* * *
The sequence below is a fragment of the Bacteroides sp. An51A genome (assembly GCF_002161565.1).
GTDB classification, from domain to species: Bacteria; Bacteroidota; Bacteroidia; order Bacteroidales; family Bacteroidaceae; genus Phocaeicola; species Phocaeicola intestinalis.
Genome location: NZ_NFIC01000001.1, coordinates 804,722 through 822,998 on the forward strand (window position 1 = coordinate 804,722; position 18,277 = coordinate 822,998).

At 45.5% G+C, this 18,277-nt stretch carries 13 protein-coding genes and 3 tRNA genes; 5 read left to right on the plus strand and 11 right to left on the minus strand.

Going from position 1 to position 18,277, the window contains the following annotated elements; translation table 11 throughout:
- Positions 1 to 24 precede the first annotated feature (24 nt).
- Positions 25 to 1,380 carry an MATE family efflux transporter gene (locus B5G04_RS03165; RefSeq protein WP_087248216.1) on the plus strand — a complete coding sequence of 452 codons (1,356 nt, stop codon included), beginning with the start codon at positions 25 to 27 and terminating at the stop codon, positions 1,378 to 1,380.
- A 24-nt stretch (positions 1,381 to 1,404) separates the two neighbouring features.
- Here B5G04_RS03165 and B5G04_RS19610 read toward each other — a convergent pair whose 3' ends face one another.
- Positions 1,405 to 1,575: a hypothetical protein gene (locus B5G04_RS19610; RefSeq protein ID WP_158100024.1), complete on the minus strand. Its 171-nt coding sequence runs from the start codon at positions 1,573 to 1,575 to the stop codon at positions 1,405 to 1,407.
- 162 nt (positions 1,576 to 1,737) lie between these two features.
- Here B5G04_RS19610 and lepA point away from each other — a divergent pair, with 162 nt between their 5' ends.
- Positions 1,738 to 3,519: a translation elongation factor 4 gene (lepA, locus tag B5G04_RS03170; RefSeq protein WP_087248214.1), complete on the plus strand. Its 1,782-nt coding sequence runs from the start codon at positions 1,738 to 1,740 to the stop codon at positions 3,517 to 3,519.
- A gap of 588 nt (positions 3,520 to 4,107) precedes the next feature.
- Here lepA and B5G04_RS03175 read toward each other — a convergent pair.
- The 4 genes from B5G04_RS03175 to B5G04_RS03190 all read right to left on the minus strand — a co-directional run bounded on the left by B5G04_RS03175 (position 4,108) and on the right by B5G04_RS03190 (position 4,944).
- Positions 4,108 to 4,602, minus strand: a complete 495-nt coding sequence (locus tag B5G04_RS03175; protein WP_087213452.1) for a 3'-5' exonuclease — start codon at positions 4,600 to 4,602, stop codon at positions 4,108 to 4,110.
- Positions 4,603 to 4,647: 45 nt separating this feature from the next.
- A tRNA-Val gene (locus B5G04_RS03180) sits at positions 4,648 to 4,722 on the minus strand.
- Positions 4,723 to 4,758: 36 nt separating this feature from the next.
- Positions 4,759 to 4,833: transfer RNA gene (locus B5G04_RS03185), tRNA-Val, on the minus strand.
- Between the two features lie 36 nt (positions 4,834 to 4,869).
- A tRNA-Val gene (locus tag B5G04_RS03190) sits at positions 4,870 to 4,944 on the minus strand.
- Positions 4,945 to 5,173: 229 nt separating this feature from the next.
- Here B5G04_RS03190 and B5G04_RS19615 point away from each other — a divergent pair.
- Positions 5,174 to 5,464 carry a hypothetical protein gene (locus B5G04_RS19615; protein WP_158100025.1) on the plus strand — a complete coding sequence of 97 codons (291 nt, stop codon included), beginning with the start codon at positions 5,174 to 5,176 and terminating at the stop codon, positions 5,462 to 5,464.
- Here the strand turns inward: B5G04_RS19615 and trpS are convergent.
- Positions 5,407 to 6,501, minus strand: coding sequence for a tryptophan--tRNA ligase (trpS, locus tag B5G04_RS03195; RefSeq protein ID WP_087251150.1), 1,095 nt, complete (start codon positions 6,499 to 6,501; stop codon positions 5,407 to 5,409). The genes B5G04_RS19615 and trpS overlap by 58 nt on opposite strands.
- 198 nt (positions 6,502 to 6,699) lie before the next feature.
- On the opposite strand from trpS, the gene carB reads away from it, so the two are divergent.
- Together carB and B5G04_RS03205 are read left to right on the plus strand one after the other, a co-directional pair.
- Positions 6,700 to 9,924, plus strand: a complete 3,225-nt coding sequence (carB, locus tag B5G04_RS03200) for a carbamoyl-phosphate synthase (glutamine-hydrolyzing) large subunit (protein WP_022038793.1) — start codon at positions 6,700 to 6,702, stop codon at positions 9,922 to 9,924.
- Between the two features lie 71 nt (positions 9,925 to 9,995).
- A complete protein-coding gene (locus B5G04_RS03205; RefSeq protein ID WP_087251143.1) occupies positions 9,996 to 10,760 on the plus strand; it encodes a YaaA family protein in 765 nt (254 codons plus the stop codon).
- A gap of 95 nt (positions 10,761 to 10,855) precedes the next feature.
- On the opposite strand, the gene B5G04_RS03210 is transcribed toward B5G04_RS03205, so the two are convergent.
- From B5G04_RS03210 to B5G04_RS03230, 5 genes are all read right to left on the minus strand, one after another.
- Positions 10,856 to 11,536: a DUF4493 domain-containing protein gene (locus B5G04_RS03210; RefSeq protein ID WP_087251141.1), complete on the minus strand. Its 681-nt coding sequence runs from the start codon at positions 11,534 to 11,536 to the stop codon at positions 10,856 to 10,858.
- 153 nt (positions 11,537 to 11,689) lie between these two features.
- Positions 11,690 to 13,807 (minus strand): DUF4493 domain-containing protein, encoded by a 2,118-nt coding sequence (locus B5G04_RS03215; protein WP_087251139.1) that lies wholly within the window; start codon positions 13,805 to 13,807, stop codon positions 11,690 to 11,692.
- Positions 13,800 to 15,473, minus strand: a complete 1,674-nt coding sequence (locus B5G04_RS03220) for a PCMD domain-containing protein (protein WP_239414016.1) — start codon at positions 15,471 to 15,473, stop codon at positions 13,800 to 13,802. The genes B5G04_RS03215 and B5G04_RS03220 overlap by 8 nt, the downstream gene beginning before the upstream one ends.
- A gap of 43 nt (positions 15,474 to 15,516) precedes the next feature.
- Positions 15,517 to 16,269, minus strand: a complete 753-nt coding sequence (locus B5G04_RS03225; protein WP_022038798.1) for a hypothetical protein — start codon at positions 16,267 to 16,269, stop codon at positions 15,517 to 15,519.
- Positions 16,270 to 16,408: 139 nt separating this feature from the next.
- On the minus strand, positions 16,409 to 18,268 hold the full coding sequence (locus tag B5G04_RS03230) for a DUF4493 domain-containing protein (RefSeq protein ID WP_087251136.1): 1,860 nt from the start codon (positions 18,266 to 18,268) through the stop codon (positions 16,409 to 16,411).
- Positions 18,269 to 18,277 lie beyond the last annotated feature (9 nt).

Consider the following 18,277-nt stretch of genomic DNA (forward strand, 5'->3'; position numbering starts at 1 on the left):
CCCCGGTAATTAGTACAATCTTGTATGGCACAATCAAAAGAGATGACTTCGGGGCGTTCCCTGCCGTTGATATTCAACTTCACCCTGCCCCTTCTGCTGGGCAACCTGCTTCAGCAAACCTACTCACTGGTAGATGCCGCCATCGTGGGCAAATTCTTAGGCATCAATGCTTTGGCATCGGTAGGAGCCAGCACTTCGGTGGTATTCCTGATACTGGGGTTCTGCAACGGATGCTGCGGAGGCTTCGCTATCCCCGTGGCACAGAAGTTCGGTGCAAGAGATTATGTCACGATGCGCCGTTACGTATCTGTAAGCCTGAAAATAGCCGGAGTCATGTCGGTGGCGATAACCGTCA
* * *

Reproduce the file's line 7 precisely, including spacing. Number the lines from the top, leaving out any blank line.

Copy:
- Positions 25 to 1,380 carry an MATE family efflux transporter gene (locus B5G04_RS03165; RefSeq protein WP_087248216.1) on the plus strand — a complete coding sequence of 452 codons (1,356 nt, stop codon included), beginning with the start codon at positions 25 to 27 and terminating at the stop codon, positions 1,378 to 1,380.